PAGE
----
Re: Parasites and paleoanthropology
Keith Norris (keith@GECKO.BIOL.WITS.AC.ZA)
Sat, 20 Jul 1996 10:32:34 LOCAL
email@example.com (Nick Maclaren) wrote:
>In article <keith.85.000C8262@GECKO.BIOL.WITS.AC.ZA>, keith@GECKO.BIOL.WITS.AC.ZA (Keith Norris) writes:
>|> Paul Crowley <Paul@crowleyp.demon.co.uk> wrote:
>|> >I suggest that a thorough and wide-ranging study of h.s.s.
>|> >parasites (and their evolution) would show that fairly dense,
>|> >localised and sizeable hominid populations have inhabited areas
>|> >close to standing bodies of fresh water in the tropics at or near
>|> >sea-level for many hundreds of thousands of years. In other words,
>|> >such a study would go to disprove hunting/savannah theories of
>|> >human evolution.
>|> No it would not. The savannah theory does not mean arid, without water.
>|> Early man would have needed water from some place, not so? Just because we
>|> have parasites associated with water does not mean we had an aquatic phase,
>|> just that we utelised water for drinking and eating (i.e. fish etc.). I
>|> suspect that you are trying to propogate the AAT. I suggest you read the
>|> letters pages of New Scientist directly after Hardy's original article if this
>|> is the case. One of them addresses this problem.
>Hang on, now. You are being a bit unfair. Yes, a survey of human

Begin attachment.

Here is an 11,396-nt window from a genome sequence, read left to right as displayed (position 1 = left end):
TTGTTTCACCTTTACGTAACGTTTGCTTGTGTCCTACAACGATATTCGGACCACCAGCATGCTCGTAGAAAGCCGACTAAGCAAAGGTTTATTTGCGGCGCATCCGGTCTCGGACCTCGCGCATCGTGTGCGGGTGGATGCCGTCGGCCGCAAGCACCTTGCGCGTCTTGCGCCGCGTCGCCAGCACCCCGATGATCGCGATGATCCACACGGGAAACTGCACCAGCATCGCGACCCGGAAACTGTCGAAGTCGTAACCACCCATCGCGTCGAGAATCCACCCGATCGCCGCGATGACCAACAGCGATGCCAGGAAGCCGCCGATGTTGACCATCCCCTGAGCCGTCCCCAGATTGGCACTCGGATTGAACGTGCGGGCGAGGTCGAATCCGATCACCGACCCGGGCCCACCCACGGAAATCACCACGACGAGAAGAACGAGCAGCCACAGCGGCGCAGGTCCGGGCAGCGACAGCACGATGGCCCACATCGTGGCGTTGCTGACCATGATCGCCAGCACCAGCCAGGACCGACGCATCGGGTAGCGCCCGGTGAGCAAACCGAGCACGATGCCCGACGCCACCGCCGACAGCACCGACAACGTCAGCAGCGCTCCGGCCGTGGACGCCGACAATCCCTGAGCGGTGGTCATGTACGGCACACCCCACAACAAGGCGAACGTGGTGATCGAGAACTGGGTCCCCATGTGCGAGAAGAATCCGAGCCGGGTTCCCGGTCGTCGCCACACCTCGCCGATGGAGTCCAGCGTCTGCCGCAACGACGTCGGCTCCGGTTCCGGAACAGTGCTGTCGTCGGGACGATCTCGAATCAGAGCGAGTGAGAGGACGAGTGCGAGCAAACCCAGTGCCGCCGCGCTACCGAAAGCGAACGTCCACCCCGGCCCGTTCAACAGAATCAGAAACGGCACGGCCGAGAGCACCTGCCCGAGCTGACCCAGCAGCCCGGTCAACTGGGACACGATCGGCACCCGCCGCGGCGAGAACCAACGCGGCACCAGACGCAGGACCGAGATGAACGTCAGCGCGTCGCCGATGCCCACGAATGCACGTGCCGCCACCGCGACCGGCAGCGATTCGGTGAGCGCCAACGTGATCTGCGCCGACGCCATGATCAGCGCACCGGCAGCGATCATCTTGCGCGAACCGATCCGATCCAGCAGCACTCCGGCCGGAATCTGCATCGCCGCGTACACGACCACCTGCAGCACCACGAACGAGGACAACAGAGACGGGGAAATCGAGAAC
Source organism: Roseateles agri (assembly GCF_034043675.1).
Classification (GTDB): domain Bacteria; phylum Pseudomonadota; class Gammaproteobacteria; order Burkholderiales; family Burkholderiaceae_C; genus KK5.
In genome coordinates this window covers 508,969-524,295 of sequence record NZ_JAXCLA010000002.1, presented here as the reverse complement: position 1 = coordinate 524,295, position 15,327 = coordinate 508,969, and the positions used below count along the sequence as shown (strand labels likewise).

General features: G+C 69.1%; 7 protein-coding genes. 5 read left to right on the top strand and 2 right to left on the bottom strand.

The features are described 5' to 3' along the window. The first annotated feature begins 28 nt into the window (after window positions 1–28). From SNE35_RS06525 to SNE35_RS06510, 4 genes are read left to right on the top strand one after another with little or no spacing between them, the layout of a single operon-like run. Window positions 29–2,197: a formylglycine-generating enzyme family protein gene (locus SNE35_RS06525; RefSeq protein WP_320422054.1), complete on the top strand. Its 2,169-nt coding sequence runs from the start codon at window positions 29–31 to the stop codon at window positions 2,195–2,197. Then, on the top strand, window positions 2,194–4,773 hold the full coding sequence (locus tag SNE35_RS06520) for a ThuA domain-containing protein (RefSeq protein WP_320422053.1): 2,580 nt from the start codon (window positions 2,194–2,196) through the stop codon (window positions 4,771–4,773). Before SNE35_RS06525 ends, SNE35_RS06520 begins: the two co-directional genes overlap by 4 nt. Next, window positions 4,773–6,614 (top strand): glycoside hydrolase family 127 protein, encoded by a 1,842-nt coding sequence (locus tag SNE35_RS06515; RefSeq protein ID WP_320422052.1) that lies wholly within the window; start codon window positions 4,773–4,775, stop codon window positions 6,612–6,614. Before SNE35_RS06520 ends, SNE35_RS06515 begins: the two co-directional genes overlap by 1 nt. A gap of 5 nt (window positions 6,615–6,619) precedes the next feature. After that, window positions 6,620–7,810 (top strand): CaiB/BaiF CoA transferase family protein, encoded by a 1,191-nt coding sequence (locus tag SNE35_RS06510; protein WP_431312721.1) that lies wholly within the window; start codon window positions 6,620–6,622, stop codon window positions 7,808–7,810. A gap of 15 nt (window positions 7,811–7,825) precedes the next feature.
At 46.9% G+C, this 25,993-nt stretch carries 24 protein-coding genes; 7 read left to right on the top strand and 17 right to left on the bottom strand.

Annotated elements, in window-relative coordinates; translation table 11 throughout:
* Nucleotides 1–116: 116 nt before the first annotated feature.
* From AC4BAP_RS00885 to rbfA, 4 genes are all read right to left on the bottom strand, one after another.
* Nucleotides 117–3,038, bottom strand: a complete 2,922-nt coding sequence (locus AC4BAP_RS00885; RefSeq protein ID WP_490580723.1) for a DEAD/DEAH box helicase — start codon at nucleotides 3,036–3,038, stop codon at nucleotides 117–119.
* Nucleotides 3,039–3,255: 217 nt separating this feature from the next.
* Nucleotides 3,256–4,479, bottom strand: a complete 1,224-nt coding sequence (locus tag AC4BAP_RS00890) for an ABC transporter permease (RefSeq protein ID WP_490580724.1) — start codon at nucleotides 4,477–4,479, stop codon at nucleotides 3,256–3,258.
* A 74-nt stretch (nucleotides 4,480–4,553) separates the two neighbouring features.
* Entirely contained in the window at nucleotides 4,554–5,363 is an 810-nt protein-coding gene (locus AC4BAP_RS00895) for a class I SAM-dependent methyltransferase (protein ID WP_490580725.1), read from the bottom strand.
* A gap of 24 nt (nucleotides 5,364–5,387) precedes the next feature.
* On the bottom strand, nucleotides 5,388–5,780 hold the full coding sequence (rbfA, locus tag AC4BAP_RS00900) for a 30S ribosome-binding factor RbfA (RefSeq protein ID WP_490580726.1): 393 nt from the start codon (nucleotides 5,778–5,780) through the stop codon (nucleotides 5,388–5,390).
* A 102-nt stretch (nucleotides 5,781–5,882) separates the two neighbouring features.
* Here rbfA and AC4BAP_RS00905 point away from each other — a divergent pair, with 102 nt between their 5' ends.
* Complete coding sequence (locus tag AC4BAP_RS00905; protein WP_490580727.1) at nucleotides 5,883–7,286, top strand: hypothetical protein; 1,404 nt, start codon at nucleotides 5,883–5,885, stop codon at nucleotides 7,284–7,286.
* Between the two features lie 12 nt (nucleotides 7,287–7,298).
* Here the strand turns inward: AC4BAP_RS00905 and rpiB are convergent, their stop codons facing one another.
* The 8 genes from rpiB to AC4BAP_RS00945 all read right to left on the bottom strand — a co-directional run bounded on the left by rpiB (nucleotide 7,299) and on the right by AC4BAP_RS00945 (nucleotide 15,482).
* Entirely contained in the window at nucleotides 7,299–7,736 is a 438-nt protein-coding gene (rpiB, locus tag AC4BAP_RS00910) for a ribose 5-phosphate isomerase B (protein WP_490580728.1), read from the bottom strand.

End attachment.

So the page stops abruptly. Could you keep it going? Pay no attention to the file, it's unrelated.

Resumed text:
>parasites ALONE would not prove anything, but comparing the number
>of our parasites that have a water-borne stage with other animals
>from the savannah and lakesides might. This, of course, assumes
>that there is a significant difference in type of parasite between
>savannah and lakeside animals!
>Note that I say "might" - I know nothing about what the proportions
>are, or even whether they have been estimated (let alone analysed).
>My remark is only about the statistical possibilities.
>And, naturally, the data might equally well confirm the savannah
>hypothesis rather than discounting it :-)
>University of Cambridge Computer Laboratory,
>New Museums Site, Pembroke Street, Cambridge CB2 3QG, England.
>Tel.: +44 1223 334761 Fax: +44 1223 334679
Exactly my point. It would certainly not disprove the savannah hyp. though.
Savannahs do not, indeed cannot, exist with a high number of animals without a
lakeside component. Be careful of confusing the issues, as no animal *needs*
to be aquatic to use aquatic food, think of the bears that catch fish. We may
have a large number of water-borne parasites without living in the water. If
it was necessary for us to be aquatic to carry these parasites, would we not
have lost them by now?